Can Antonio Bryant repeat?
Here's a quick trivia question for you: Name all the wide receivers who reached more than 80 receptions, more than 1,200 yards receiving and at least seven touchdowns last season.
Think you've got it? Well, there are only four names on the list, and they don't include Calvin Johnson, Randy Moss or Terrell Owens. The correct answer is Larry Fitzgerald, Andre Johnson, Roddy White and -- you guessed it -- Antonio Bryant. And yet, when looking at the fantasy projections for wide receivers, according to ESPN standard scoring, Bryant doesn't even show up on the first page of rankings, barely squeaking into the top 25 at the No. 24 spot. But why? Isn't it entirely possible that his "breakout performance" was not a fluke? What's the concern?
Actually, the naysayers have a lot of facts to back up their case. Bryant had never had a season like that before, and he's been in the league since 2002. Only once previously had he cracked the 1,000-yard barrier, just barely, in 2005 with Cleveland, the second of his four NFL teams.
Yes, it seems Bryant tends to wear out his welcome quite quickly. In 2004, Dallas traded him to the Browns in midseason after he had a verbal altercation with then-coach Bill Parcells. Cleveland got rid of him in 2006 after Romeo Crennel took over as coach. He then signed with the 49ers, only to be suspended for four games near the end of the '06 campaign for violating the league's substance-abuse policy. The 49ers released him in the offseason, and he eventually was deemed unsignable for 2007; he completely sat out that season.
But then-Tampa Bay coach Jon Gruden took a chance on Bryant last season, and it paid huge dividends. What some people see as baggage, we see as motivation for Bryant to prove that 2008 was indeed just the tip of the iceberg. Even though Tampa Bay changed coaches, it didn't bring in a completely new regime (new coach Raheem Morris was Gruden's assistant), so there's no need for Bryant to go back to square one in the "changing his reputation" game. Morris already is firmly on his side, which is a large reason the Bucs allowed Joey Galloway and Ike Hilliard to seek employment elsewhere and used their franchise tag to keep Bryant. The one-year, $9 million deal certainly will give Bryant plenty of added incentive, not only to prove he's worth the money this season, but also to ensure another contract comes his way next season.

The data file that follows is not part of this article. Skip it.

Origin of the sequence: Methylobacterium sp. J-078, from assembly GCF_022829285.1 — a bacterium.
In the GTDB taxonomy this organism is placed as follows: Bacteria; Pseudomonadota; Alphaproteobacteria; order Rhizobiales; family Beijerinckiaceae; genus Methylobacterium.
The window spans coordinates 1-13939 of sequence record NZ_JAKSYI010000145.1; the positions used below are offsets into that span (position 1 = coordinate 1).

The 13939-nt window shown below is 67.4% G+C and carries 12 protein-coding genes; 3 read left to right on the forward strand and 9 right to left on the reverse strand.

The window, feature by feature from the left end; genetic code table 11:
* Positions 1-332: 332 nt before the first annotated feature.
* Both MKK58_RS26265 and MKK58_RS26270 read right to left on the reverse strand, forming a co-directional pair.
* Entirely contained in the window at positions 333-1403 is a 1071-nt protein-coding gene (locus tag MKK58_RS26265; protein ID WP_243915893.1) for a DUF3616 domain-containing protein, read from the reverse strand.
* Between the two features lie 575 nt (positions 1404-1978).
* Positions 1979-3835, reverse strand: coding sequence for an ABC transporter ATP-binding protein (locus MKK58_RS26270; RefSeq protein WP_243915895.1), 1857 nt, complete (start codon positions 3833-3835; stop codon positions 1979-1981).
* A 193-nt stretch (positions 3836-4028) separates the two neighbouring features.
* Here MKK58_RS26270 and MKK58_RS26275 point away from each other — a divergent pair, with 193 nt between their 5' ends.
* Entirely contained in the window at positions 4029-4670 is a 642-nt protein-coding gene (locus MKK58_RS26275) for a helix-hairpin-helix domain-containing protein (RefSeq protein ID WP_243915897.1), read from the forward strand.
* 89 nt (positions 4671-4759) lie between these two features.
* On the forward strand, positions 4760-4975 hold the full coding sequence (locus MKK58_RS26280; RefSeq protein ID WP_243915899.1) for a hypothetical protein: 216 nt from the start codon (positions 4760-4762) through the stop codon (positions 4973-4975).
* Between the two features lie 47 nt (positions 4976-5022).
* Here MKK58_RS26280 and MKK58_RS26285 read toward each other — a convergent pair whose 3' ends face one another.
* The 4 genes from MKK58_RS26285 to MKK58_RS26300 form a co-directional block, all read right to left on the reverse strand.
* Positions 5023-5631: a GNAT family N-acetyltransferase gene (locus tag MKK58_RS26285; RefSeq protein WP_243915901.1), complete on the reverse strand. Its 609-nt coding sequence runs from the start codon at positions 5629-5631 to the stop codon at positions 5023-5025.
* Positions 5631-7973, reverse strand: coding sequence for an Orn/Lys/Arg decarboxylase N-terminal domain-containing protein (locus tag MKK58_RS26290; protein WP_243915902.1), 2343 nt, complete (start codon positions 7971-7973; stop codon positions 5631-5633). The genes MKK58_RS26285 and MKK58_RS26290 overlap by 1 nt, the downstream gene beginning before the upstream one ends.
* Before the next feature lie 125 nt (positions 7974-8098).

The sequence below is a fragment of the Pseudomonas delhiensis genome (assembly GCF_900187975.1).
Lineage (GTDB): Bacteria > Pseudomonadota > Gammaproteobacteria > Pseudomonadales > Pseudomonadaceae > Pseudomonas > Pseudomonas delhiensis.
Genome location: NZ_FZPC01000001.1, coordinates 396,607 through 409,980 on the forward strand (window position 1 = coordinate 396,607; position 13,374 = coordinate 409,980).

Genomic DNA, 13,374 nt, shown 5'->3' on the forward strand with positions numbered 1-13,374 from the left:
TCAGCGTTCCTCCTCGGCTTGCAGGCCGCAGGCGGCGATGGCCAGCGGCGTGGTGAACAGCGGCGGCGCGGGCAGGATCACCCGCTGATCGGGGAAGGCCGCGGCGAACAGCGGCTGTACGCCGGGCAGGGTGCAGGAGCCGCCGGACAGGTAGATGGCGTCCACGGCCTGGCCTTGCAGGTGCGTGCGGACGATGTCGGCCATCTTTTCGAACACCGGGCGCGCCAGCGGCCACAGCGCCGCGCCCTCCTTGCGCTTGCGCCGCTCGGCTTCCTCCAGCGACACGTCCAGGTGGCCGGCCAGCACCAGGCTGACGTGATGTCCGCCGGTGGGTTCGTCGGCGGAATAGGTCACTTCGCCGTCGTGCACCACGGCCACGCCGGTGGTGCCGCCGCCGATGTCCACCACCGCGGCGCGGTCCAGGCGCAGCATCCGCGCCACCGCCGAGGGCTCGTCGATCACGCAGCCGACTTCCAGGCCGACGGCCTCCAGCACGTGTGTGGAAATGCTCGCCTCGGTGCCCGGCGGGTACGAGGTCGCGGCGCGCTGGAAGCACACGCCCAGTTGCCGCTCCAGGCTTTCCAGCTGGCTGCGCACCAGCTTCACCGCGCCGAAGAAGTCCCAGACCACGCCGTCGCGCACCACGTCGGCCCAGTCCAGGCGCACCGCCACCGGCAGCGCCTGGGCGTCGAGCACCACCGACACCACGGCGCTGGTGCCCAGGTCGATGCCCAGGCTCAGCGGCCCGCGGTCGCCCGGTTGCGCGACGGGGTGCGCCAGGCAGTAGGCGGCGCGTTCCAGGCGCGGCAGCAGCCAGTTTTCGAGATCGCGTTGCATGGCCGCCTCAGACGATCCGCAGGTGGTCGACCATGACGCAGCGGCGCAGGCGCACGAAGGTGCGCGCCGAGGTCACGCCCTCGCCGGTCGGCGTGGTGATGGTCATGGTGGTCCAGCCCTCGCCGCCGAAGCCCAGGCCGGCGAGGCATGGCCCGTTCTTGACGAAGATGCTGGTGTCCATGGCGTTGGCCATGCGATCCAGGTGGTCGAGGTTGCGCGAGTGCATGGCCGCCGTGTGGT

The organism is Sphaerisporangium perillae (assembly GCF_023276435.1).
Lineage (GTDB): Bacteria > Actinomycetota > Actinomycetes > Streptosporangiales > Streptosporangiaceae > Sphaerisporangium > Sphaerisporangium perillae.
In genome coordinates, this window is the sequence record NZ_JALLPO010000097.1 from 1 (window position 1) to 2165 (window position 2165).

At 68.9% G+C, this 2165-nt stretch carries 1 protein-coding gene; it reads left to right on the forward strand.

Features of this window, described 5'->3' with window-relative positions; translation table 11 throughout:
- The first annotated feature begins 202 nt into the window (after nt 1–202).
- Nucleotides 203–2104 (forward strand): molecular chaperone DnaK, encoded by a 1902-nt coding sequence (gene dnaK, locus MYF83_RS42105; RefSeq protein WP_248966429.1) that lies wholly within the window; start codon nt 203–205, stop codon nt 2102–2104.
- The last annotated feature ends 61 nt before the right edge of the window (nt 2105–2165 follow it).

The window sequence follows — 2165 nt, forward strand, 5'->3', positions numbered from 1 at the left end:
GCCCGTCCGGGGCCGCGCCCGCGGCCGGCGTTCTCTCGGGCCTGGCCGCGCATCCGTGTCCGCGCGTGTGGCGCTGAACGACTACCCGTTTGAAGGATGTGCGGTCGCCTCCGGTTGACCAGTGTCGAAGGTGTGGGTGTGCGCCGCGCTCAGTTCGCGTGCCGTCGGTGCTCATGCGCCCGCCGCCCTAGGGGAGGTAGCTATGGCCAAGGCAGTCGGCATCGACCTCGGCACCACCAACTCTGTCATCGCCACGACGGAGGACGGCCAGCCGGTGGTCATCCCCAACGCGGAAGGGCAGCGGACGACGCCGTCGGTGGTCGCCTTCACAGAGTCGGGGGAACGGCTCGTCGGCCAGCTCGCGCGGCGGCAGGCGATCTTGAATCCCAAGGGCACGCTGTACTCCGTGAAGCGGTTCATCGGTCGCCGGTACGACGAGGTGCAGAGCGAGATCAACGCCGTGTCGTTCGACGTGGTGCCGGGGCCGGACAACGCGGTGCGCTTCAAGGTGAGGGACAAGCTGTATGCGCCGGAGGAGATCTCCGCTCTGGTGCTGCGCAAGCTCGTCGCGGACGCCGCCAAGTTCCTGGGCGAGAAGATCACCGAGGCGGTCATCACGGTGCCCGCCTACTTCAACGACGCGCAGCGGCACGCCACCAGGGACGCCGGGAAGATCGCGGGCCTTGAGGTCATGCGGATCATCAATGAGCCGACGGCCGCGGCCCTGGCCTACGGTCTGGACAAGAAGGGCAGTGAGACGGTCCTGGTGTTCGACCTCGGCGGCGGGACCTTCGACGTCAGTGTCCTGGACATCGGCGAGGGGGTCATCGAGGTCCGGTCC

When word came down Aug. 11 that he had a torn meniscus in his left knee and would undergo surgery that likely would force him to miss the rest of the preseason, Bryant's name slid down draft charts like he was cruising on a backyard water slide. Totally understandable. But now that Bryant appears ready to resume practice as early as next week, and could even suit up for the team's final preseason game, why doesn't Bryant's stock appear to be rising?
Maybe it's because Jeff Garcia is no longer the quarterback in Tampa Bay, and the prospect of having Byron Leftwich, Luke McCown or even rookie Josh Freeman in charge of finding Bryant downfield doesn't seem so appealing to some fantasy owners. If that's the holdup, we think it is a completely unfounded fear. For one, Bryant had only 10 fewer targets than Michael Clayton, Galloway and Hilliard combined last season. Who's going to compete with him for the ball this season, regardless of who is doing the throwing? Aside from Clayton, what wide receivers are on the roster? Maurice Stovall? Dexter Jackson? Sammie Stroughter?
None of those guys is going to challenge Bryant's No. 1 status. So, even if there are fewer throws downfield, an greater percentage of those passes should be headed Bryant's way. At worst, it's a wash. Those who argue that Kellen Winslow's arrival at tight end will hurt Bryant's value also are shouting into the wind. If anything, a bigger threat over the middle will relax the coverages downfield, allowing Bryant more freedom to catch those bombs headed his way.
We're not about to suggest that you should draft Bryant ahead of fantasy stalwarts like Fitzgerald, "Megatron," Moss and T.O. But if Jimmy Smith, in his mid-30s, was able to put together 1,000-plus yard seasons with an inexperienced Leftwich, why can't Bryant -- who's 28 -- surpass that total and then some with a far more experienced Leftwich?
We think he'll not only match last season's fantasy numbers (157 points in ESPN standard leagues) but surpass them, once again finishing in the top 10 of wide receivers, and we're going to draft him accordingly.